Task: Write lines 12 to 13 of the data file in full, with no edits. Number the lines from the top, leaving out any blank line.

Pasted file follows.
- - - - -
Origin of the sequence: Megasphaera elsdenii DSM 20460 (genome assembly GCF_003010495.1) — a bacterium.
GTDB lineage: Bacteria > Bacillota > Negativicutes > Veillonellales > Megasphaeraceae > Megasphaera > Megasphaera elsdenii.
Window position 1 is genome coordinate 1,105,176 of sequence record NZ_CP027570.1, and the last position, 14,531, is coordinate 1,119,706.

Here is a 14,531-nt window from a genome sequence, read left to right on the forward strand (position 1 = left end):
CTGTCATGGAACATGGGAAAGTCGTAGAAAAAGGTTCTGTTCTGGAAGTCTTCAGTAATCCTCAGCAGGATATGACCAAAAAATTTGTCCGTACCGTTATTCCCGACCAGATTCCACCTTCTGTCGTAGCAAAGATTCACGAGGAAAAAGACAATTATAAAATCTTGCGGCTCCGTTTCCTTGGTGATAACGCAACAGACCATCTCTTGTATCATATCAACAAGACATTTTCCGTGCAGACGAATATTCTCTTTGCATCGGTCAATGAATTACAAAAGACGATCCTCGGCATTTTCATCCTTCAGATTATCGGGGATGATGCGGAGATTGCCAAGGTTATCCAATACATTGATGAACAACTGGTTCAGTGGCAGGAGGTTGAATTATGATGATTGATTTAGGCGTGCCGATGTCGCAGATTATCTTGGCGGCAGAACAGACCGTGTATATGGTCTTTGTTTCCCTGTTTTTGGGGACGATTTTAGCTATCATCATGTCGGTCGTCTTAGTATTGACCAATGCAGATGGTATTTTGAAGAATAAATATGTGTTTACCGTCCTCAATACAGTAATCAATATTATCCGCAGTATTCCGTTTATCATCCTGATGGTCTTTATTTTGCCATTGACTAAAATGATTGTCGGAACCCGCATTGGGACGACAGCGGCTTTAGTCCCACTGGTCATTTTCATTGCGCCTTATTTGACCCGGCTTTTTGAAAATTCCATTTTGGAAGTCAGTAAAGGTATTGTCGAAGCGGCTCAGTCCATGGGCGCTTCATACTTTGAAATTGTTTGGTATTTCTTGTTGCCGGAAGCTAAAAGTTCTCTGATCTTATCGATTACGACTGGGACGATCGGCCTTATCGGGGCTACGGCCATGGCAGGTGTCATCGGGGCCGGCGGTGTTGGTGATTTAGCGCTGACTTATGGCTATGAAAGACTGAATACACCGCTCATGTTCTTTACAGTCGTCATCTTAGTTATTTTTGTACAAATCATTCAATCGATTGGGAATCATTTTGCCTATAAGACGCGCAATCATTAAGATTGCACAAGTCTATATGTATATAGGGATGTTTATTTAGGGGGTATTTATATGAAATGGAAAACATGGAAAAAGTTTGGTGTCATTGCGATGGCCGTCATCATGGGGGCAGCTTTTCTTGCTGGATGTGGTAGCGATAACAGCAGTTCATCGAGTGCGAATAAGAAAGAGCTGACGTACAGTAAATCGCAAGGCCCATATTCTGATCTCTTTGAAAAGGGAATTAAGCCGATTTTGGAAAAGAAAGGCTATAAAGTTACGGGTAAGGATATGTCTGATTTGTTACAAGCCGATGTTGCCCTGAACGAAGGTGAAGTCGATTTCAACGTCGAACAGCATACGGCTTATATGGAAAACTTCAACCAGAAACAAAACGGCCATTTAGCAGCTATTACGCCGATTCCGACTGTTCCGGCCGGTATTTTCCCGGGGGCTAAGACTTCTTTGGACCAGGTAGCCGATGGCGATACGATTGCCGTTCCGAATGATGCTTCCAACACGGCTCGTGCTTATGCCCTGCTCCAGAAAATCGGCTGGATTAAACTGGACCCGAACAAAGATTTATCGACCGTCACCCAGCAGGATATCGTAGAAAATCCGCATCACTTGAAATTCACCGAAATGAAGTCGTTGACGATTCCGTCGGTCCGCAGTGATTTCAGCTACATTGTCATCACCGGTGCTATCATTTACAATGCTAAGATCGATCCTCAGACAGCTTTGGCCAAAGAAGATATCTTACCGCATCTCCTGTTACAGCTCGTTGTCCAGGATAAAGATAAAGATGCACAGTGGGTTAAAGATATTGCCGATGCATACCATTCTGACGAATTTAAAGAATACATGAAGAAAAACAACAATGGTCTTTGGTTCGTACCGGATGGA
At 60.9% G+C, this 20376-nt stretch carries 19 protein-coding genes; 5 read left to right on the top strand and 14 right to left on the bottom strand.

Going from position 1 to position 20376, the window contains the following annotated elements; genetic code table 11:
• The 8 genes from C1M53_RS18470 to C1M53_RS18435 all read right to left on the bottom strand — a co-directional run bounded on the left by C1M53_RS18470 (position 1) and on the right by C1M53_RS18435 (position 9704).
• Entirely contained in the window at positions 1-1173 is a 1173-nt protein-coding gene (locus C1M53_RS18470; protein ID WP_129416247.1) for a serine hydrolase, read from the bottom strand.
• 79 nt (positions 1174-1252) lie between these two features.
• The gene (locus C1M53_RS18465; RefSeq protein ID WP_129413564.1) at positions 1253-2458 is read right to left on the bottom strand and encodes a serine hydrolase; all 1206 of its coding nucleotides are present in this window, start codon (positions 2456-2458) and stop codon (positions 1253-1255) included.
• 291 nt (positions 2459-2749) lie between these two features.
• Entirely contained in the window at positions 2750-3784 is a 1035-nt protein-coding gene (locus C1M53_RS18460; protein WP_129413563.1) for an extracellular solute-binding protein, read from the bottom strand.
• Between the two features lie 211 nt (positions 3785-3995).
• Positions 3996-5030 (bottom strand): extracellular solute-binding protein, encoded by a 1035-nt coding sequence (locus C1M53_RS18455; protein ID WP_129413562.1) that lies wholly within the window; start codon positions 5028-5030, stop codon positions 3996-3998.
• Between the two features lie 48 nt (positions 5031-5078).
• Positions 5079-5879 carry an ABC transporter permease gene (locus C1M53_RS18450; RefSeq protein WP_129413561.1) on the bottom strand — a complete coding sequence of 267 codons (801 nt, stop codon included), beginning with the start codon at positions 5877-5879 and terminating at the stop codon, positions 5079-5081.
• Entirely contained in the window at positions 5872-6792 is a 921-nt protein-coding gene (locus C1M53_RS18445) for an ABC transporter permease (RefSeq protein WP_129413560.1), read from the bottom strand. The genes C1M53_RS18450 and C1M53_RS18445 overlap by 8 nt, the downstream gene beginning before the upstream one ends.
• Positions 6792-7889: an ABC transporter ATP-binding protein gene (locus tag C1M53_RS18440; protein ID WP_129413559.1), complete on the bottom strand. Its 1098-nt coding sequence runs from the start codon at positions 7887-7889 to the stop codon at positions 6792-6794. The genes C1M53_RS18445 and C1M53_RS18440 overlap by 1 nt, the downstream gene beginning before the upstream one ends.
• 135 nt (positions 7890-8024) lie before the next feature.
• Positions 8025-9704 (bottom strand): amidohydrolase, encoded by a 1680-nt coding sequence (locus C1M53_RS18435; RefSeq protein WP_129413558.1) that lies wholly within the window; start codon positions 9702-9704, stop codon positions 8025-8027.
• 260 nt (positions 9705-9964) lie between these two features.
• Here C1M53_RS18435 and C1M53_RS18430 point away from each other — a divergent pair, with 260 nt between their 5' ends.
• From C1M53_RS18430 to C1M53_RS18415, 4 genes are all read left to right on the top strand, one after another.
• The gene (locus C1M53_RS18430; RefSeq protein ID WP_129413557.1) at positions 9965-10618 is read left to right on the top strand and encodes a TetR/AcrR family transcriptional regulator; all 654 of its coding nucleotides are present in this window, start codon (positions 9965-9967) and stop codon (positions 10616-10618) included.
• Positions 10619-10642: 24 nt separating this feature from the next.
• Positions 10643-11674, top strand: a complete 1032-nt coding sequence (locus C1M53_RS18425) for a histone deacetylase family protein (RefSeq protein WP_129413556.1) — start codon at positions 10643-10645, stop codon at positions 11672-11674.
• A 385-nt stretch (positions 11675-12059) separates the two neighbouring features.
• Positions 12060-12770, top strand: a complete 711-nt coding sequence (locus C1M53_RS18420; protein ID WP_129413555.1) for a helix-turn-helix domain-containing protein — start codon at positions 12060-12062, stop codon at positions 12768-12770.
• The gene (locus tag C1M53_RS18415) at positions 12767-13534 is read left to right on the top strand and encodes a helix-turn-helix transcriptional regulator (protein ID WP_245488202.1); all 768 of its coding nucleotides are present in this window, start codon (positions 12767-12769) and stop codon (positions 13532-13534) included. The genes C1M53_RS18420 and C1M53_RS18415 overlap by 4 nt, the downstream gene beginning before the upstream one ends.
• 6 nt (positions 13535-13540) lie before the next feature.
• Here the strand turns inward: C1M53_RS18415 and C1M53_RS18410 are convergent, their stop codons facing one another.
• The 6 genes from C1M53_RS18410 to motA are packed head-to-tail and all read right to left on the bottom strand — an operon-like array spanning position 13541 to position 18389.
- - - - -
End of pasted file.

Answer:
• 291 nt (positions 2459-2749) lie between these two features.
• Entirely contained in the window at positions 2750-3784 is a 1035-nt protein-coding gene (locus C1M53_RS18460; protein WP_129413563.1) for an extracellular solute-binding protein, read from the bottom strand.